Rosa Raisa (1893-1963) was born in Białystok, Poland as Raitza Burchstein. Because of the pogroms endemic in Russian controlled Poland during her childhood, her family fled to Italy when she was 14. Her vocal talent was soon recognized and she made her professional debut when she was 20. She sang at most of the world’s great opera houses with the notable exception of New York’s Metropolitan. The reason for her absence from this august company was doubtless the other Rosa – Rosa Ponselle. They were contemporaries, had the same vocal type, and shared much of the same repertory. There wasn’t room for both of them. Hence Raisa’s American career was made in Chicago.
Raisa is best known as the creator of the title role in Puccini’s Turandot in 1926. Arturo Toscanini chose her for the part as he had for that of Asteria in the world premier of Boito’s Nerone in 1924. Toscanini was not her only admirer. Enrico Caruso who had sung with her in London and Buenos Aires called her “the greatest dramatic soprano in the world.”
Her voice was renowned for both its power and agility. She did not make that many recording and from the ones she did make it’s hard to discern the large sized voice she was said to have. Her vocal agility is clearly heard on her recordings. The ease with which she handles florid passages is rare for a dramatic soprano who can sing Turandot and the big Verdi soprano parts.
D’amor sull’ali rosee is of course the supreme test for a Verdi soprano. This recording was made when Raisa was only 25. While it’s not up to the Zinka Milanov standard, neither was Zinka when she was 25. Using a measure fit to normal humans, it’s very good. The Miserere is also from the 4th act of Il Trovatore. This recording was made in 1923. The tenor is Armand Tokatyan. Tokatyan was a mainstay at the Met for more than 20 years. He sang 449 performances with the company.
In 1929 Raisa opened the new Chicago Civic Opera house in the title role of Aida. She was picked for the part by the company’s patron, industrialist Samuel Insull. She and her husband, baritone Giacomo Rimini, invested all their money in Insull’s securities and lost it all when he went broke during the depression. O patria mia opens the Nile Scene. The role was one of her most performed parts.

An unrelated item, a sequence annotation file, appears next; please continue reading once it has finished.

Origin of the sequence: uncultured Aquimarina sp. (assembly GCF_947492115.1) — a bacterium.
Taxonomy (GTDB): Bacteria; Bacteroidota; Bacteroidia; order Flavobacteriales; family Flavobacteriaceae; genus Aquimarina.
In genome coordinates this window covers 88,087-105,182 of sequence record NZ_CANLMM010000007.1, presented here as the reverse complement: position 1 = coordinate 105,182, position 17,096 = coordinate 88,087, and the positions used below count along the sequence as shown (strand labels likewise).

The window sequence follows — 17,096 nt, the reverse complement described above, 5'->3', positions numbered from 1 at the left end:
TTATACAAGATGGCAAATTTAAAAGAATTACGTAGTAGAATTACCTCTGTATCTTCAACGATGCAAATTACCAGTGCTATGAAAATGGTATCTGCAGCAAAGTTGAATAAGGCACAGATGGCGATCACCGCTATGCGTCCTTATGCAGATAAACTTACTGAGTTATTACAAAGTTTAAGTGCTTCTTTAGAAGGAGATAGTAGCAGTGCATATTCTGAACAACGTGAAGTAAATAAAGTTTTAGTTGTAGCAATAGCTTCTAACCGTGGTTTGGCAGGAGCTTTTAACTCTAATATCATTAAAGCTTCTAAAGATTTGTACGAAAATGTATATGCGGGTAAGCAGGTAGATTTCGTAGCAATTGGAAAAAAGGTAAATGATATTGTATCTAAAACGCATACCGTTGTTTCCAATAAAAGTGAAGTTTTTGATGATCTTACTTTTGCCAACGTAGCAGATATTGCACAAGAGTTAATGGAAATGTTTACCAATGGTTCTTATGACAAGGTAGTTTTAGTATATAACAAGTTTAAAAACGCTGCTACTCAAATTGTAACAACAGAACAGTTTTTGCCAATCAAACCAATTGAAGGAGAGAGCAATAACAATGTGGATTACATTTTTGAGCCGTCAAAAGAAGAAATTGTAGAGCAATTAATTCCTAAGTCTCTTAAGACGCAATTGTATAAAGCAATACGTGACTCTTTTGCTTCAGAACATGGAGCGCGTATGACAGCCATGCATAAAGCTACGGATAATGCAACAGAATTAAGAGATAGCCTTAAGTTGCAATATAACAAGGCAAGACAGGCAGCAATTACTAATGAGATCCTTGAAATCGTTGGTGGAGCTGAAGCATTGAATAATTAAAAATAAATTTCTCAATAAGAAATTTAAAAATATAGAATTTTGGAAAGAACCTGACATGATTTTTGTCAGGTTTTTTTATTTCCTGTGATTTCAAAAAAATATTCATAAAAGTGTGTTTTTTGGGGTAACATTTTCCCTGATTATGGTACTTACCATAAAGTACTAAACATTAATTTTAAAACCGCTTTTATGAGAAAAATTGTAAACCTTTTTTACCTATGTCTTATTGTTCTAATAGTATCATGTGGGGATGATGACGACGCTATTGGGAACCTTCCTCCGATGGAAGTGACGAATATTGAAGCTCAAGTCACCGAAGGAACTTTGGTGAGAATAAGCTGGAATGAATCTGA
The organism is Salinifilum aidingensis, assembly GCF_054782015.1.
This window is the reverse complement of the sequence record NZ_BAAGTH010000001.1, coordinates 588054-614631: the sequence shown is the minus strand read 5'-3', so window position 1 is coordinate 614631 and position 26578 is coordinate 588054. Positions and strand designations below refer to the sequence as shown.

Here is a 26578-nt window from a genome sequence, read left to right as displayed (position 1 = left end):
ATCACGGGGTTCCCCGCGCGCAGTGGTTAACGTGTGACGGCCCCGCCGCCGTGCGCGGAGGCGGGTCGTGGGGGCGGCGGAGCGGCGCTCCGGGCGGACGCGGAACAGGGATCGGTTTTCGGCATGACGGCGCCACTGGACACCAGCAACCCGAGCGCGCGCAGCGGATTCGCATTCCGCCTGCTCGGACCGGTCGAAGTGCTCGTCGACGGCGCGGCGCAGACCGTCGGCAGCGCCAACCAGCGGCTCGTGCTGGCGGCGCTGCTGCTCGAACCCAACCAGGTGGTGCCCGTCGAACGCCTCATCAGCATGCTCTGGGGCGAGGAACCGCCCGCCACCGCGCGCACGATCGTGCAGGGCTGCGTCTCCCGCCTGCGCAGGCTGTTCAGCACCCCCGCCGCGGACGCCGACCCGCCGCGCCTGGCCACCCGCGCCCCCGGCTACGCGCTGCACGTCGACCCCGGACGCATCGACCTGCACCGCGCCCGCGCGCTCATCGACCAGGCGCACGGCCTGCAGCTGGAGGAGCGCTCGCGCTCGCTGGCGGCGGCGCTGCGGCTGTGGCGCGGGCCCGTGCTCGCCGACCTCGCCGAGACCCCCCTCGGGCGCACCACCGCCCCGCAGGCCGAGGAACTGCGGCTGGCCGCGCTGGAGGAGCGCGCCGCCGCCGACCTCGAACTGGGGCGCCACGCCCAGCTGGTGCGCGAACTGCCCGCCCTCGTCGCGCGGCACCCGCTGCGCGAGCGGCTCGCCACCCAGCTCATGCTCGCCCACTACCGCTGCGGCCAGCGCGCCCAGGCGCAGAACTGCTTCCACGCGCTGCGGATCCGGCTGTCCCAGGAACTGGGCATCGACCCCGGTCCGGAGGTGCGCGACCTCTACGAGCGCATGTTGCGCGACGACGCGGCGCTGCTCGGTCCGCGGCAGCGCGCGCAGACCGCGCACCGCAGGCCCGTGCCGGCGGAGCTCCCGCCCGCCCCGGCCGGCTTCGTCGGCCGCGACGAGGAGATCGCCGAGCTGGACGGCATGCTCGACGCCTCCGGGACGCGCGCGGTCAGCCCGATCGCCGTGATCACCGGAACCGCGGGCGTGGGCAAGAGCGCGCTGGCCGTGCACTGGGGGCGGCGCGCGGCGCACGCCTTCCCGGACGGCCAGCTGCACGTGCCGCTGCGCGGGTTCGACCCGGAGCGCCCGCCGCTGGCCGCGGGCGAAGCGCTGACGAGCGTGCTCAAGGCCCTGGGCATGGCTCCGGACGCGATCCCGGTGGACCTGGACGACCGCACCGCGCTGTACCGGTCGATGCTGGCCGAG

The Ave Maria from the last act of Verdi’s Otello shows the evenness of her vocal line and her ability to sing with restraint and control. The Bolero from Verdi’s I Vespiri Siciliani was recorded in 1920. It shows the singer’s mastery of fioratura which, as mentioned above, is so rare in a big soprano. Pace, pace mio dio is from the last act of La Forza del Destino. The aria sounds sharp. I suspect it was recorded at different speed from that at which it was put to disc.
Casta Diva ~ Ernani! involami ~ Un bel dì vedremo are presented in sequence. The first from Bellini’s Norma, the second from Verdi’s Ernani, and the last from Puccini’s Madama Butterfly. The selections show the soprano’s range and versatility. Another Puccini aria is Viss d’arte from Tosca. Beautifully sung even if the Italian is not idiomatic.
Here are two arias by Boito. The first with word and music by him L’altra notte from Mefistofele. The singing is excellent, though it lacks the Italianate passion needed to fully realize the piece. The second just has words by Boito. Suicidio is from the final act of Ponchielli’s La Gioconda.
La mamma morta is from the third act of Giordano’s Andrea Chenier. Finally, here two songs in Yiddish. The first of these ‘Eili, Eili’ was typically performed at the end of Raisa’s numerous recitals. Two Yiddish songs.
Raisa was clearly one of the great dramatic sopranos of the first part of the 20th century. Her memory may be fading, though she deserves to be remembered.